De Facto and de Jure Recognition:
Recognition is of two types. It may be either de facto or de jure. Recognition de facto implies that there is some doubt as to the long-term viability of the government in question. Recognition de jure usually follows where the recognising state accepts that the effective control displayed by the government is permanent and firmly rooted and that there are no legal reasons detracting from this, such as constitutional subservience to a foreign power. De facto recognition involves a hesitant assessment of the situation, an attitude of wait and see, to be succeeded by de jure recognition when the doubts are sufficiently overcome to extend formal acceptance. For instance, the United Kingdom recognised the Soviet government de facto in 1921 and de jure in 1924. A slightly different approach is adopted in cases of civil war where the distinction between de jure and de facto recognition is sometimes used to illustrate the variance between legal and factual sovereignty. For example, during the 1936–9 Spanish Civil War, the United Kingdom, while recognising the Republican government as the de jure government, extended de facto recognition to the forces under General Franco as they gradually took over the country.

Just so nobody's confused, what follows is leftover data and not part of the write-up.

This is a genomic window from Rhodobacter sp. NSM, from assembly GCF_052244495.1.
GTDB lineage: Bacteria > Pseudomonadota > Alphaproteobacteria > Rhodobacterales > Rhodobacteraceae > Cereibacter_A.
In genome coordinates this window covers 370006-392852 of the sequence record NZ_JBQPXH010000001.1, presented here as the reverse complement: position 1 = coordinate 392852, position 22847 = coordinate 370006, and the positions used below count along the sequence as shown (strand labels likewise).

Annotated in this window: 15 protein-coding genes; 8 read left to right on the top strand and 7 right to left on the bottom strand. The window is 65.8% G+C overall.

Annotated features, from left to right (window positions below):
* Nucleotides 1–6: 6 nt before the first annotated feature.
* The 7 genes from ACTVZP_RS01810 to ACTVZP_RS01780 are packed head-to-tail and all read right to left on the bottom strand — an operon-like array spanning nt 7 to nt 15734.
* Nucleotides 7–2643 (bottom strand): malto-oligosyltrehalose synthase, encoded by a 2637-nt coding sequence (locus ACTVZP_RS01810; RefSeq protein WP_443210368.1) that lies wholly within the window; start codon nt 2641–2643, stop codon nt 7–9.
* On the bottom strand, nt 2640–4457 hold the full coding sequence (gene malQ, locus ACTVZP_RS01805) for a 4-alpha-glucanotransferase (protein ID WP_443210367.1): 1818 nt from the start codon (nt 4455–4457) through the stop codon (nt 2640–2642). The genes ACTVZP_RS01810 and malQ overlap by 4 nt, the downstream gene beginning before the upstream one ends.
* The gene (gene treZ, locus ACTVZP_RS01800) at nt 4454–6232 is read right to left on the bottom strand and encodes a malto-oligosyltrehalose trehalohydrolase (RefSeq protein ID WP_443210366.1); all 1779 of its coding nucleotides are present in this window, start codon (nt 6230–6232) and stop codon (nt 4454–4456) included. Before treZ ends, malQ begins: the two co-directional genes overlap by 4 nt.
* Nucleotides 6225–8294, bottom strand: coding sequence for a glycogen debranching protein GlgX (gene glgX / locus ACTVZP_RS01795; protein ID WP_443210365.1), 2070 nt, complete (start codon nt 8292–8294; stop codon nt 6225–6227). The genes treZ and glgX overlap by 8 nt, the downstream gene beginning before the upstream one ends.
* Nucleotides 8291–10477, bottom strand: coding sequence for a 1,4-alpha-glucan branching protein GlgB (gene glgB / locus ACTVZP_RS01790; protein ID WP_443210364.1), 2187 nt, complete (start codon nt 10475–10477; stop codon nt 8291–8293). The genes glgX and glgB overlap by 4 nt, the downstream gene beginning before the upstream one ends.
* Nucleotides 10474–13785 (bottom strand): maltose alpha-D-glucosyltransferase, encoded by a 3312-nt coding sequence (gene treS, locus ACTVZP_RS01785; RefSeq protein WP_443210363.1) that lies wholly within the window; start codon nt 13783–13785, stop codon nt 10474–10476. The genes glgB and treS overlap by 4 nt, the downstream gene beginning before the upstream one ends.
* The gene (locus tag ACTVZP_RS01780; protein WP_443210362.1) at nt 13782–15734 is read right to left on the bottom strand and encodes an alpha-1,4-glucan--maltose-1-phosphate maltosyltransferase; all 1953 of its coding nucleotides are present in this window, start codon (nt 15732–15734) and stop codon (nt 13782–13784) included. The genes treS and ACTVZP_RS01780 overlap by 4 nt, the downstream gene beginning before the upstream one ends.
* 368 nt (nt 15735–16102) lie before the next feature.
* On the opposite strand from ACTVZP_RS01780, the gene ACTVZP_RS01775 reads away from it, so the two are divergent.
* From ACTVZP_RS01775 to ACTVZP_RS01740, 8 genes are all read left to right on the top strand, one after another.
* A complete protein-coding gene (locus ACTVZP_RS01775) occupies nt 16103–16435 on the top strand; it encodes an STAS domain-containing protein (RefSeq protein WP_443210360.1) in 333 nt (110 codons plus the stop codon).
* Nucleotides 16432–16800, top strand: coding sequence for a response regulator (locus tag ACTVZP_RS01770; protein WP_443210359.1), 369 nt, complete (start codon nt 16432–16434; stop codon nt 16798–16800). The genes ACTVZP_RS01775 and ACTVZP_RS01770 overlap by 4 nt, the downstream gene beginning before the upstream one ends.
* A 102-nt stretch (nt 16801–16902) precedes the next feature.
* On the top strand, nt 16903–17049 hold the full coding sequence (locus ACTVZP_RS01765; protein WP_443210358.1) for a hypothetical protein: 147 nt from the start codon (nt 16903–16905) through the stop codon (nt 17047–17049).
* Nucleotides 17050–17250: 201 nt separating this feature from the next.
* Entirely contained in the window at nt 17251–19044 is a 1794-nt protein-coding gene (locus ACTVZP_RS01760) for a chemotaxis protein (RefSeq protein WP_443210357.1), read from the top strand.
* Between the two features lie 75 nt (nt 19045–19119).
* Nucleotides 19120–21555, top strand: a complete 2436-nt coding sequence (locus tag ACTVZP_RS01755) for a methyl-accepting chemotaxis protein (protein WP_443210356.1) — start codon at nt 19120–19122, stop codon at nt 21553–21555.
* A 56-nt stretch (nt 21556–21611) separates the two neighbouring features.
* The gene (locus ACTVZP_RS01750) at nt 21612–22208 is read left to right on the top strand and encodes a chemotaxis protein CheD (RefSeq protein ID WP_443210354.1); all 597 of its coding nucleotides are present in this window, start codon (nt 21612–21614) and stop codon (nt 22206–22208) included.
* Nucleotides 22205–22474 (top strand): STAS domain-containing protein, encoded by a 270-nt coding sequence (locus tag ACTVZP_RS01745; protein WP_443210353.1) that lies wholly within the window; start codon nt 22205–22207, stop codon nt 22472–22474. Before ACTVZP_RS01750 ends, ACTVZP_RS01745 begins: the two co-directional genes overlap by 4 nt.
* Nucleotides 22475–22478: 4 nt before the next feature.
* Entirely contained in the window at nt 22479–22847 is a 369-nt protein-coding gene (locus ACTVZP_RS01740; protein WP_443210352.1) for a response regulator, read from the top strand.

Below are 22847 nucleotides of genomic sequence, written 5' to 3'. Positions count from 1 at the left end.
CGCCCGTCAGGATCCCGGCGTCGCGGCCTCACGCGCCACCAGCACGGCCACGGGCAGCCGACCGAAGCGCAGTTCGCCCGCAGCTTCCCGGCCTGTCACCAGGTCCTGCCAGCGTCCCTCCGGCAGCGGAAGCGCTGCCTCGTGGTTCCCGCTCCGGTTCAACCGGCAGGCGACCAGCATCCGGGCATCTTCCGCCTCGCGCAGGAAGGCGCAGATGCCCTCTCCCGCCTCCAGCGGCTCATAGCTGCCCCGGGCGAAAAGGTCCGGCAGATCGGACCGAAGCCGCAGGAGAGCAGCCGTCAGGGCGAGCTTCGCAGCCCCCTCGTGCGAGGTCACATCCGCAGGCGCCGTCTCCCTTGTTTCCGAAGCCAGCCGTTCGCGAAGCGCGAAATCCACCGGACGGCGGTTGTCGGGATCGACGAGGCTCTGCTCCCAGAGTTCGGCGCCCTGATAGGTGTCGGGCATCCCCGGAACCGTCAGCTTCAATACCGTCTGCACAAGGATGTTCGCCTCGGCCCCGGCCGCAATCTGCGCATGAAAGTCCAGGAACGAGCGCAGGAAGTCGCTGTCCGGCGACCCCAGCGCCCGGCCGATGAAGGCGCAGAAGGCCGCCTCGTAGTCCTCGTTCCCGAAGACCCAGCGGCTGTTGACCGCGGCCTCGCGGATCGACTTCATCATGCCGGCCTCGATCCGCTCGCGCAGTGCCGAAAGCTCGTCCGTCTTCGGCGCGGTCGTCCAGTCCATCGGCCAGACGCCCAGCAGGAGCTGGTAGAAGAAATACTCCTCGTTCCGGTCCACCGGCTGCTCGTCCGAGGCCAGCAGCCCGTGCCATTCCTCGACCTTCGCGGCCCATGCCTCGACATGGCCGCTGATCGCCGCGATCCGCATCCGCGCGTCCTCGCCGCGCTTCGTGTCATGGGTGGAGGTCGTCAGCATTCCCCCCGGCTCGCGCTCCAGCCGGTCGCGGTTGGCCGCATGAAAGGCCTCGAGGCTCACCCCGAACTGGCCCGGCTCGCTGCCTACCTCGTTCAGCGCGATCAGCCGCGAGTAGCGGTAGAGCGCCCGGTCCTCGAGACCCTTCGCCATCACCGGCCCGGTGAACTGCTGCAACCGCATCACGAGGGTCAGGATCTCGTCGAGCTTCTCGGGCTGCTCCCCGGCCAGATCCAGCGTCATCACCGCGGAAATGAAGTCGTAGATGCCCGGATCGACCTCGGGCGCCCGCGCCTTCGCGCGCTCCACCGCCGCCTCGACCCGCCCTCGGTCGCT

Similarly, the government of the Italian conquering forces in Ethiopia was recognised de facto by the UK in 1936, and de jure two years later.
Different consequences of De facto and De jure Recognition:
De facto and de jure recognition is an interpretation of a political reality by a state in accordance with its own interests while reserving judgment on the permanence of the change in government or its desirability or legality. There are in reality few meaningful distinctions between a de facto and a de jure recognition, although only a government recognised de jure may enter a claim to property located in the recognising state. Additionally, it is generally accepted that de facto recognition does not of itself include the exchange of diplomatic relations.